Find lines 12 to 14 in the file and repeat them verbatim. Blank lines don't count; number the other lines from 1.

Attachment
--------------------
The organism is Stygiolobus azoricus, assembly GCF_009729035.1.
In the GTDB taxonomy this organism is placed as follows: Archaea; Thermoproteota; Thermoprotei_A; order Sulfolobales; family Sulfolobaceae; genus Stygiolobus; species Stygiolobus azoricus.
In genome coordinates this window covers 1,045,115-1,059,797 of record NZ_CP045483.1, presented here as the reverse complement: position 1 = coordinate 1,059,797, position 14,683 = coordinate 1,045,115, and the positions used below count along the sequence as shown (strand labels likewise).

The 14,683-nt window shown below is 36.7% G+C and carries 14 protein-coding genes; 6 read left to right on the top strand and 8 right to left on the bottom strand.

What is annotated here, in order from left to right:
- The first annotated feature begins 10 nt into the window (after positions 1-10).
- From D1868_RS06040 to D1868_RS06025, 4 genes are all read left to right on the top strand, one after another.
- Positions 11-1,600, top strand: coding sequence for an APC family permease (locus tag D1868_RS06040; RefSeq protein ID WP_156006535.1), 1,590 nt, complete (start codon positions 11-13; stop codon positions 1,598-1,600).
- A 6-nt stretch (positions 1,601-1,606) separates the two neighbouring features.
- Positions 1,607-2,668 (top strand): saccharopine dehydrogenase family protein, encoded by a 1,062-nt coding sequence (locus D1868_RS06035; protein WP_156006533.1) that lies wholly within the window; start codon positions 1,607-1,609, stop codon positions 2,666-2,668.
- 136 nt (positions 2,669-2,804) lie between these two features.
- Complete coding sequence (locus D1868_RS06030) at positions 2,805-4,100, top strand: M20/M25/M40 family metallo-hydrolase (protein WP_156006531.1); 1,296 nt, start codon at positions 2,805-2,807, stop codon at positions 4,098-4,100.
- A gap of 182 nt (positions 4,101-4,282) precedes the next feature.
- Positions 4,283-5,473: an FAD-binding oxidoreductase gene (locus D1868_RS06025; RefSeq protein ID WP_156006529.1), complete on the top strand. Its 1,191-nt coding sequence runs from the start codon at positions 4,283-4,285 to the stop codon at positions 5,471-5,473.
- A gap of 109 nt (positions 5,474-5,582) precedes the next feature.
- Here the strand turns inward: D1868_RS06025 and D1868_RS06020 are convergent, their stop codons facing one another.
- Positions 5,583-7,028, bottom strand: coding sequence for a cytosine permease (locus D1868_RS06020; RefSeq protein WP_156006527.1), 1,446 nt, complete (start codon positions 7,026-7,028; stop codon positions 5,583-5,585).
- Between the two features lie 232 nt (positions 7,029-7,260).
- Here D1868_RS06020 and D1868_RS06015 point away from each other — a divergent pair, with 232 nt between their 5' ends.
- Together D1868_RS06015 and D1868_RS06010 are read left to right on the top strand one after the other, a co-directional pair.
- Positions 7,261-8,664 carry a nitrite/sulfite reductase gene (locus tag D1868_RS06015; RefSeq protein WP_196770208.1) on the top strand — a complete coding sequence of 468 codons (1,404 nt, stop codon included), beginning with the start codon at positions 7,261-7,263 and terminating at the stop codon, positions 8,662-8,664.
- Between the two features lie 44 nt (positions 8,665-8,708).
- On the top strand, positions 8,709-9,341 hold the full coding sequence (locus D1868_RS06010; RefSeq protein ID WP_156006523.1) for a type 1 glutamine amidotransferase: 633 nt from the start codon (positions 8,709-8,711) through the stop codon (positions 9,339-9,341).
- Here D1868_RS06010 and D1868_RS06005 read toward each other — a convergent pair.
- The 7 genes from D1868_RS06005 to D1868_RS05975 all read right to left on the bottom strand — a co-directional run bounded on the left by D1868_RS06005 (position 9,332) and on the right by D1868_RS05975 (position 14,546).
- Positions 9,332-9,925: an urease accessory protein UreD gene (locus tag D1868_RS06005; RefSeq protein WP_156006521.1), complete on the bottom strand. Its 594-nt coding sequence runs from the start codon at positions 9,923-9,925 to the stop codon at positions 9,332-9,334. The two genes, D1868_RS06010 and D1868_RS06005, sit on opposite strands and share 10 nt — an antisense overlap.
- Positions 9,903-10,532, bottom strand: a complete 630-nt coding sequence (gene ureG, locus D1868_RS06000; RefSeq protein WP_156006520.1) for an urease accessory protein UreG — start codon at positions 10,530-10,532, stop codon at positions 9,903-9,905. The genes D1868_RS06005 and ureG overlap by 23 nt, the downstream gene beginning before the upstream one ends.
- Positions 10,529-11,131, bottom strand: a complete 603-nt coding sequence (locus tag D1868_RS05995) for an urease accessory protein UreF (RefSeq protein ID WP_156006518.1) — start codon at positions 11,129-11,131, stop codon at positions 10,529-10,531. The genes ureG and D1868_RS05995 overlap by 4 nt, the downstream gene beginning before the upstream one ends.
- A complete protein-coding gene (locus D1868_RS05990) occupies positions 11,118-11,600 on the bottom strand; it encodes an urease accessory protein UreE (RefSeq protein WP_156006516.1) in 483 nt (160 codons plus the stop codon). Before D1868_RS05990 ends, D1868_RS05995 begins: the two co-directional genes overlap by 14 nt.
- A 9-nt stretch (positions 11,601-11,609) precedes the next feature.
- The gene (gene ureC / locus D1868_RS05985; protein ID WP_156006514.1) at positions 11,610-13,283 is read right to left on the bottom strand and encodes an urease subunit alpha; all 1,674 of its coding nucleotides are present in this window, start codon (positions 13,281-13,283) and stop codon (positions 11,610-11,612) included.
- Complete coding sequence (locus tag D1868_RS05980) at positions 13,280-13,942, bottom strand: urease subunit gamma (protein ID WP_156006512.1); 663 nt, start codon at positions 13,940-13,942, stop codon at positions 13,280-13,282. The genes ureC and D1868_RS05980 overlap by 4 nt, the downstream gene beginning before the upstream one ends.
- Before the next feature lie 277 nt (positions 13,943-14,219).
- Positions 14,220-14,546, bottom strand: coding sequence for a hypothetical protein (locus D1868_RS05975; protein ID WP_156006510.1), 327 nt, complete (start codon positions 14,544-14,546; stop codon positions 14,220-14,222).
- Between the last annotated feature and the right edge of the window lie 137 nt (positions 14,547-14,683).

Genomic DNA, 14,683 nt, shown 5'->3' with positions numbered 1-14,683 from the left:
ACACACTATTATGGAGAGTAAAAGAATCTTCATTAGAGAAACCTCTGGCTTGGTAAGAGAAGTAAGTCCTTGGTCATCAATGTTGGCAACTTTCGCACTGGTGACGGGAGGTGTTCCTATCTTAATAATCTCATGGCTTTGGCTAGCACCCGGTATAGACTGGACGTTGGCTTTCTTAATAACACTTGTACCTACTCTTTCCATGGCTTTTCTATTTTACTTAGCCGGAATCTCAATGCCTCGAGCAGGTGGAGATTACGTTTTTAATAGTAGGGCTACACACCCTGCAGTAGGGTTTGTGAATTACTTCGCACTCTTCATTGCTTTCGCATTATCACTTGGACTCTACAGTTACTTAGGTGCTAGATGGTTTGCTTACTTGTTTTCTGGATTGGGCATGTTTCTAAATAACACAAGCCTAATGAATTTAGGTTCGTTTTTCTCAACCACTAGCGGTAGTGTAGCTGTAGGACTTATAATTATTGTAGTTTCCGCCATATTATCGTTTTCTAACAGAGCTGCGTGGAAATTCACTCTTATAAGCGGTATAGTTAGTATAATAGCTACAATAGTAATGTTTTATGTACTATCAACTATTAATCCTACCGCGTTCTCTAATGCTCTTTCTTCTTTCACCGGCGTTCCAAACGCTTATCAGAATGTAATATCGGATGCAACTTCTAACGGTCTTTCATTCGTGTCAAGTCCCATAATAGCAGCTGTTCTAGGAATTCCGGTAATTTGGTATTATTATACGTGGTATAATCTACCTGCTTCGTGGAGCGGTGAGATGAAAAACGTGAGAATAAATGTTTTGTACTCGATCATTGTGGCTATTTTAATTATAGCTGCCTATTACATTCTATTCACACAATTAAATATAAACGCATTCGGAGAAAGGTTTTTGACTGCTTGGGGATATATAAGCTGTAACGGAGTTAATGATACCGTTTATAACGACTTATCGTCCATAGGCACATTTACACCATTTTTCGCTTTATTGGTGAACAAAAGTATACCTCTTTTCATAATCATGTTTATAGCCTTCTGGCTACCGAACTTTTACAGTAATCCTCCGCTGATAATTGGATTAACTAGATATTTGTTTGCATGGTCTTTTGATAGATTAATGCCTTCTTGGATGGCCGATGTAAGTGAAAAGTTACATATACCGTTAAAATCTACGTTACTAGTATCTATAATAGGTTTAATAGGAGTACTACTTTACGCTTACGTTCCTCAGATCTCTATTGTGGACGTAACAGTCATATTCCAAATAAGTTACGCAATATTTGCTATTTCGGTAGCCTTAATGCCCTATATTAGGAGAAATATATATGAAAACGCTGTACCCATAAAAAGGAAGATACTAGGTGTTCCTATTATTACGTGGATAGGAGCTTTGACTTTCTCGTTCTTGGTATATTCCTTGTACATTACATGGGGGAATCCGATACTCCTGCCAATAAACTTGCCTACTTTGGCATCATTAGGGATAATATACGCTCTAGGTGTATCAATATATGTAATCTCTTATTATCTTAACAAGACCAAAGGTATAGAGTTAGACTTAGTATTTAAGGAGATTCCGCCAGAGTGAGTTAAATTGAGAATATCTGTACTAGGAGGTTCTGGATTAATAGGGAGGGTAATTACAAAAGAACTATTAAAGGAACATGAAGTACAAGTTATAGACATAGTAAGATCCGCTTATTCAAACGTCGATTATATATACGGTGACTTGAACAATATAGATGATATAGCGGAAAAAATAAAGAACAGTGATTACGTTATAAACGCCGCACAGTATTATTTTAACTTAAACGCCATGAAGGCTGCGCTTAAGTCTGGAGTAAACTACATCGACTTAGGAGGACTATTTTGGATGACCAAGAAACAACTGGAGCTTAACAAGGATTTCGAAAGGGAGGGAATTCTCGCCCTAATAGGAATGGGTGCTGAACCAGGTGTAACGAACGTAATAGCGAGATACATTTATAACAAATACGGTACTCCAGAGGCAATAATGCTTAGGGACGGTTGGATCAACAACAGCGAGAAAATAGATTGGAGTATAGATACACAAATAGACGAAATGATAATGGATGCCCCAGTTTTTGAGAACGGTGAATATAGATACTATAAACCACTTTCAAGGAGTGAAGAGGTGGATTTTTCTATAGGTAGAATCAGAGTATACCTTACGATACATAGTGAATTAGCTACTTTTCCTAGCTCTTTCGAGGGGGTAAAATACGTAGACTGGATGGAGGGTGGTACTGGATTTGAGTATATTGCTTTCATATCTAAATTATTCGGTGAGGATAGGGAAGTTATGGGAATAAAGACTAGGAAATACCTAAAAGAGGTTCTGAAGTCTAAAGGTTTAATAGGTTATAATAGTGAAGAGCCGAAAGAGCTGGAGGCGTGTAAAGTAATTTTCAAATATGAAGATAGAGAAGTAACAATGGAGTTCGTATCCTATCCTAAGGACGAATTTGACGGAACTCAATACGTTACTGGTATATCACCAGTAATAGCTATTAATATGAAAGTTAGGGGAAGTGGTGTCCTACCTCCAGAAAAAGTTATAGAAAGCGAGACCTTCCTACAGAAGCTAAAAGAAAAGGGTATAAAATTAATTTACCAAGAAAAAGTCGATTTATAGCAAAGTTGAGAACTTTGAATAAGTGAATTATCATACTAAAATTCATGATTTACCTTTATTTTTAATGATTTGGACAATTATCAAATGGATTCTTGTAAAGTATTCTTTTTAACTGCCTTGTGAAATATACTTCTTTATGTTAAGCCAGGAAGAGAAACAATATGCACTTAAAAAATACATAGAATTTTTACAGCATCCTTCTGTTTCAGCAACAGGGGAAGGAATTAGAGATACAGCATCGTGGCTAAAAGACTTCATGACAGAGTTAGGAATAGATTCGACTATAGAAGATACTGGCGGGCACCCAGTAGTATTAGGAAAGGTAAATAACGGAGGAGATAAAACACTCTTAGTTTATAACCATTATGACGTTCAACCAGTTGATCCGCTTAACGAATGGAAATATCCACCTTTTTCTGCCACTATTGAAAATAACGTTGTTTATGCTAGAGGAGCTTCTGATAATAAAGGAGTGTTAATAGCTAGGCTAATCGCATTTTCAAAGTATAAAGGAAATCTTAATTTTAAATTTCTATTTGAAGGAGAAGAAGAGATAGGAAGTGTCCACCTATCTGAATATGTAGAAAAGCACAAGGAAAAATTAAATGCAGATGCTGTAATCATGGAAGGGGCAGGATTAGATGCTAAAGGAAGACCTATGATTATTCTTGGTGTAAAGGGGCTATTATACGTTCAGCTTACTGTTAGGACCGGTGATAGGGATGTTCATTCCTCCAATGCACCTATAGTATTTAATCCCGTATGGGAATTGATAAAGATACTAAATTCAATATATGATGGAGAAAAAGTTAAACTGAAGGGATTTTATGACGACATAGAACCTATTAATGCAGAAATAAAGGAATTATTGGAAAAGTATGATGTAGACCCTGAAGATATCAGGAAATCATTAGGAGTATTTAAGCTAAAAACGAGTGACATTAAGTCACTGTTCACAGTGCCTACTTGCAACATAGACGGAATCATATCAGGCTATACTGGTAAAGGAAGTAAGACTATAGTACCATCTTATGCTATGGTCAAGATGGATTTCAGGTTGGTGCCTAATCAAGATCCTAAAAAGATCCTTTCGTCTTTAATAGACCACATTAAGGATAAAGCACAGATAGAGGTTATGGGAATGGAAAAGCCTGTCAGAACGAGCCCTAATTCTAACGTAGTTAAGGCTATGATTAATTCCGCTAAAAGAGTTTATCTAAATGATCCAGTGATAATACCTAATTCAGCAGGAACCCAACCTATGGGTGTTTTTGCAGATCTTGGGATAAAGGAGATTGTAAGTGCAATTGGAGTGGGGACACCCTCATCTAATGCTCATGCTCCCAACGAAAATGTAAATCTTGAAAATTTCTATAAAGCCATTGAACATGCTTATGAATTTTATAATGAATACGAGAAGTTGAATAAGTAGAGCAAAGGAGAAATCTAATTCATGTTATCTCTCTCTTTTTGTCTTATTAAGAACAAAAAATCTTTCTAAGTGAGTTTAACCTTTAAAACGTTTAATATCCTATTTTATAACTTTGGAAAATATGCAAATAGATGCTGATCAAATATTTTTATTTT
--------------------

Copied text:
- Complete coding sequence (locus D1868_RS06030) at positions 2,805-4,100, top strand: M20/M25/M40 family metallo-hydrolase (protein WP_156006531.1); 1,296 nt, start codon at positions 2,805-2,807, stop codon at positions 4,098-4,100.
- A gap of 182 nt (positions 4,101-4,282) precedes the next feature.
- Positions 4,283-5,473: an FAD-binding oxidoreductase gene (locus D1868_RS06025; RefSeq protein ID WP_156006529.1), complete on the top strand. Its 1,191-nt coding sequence runs from the start codon at positions 4,283-4,285 to the stop codon at positions 5,471-5,473.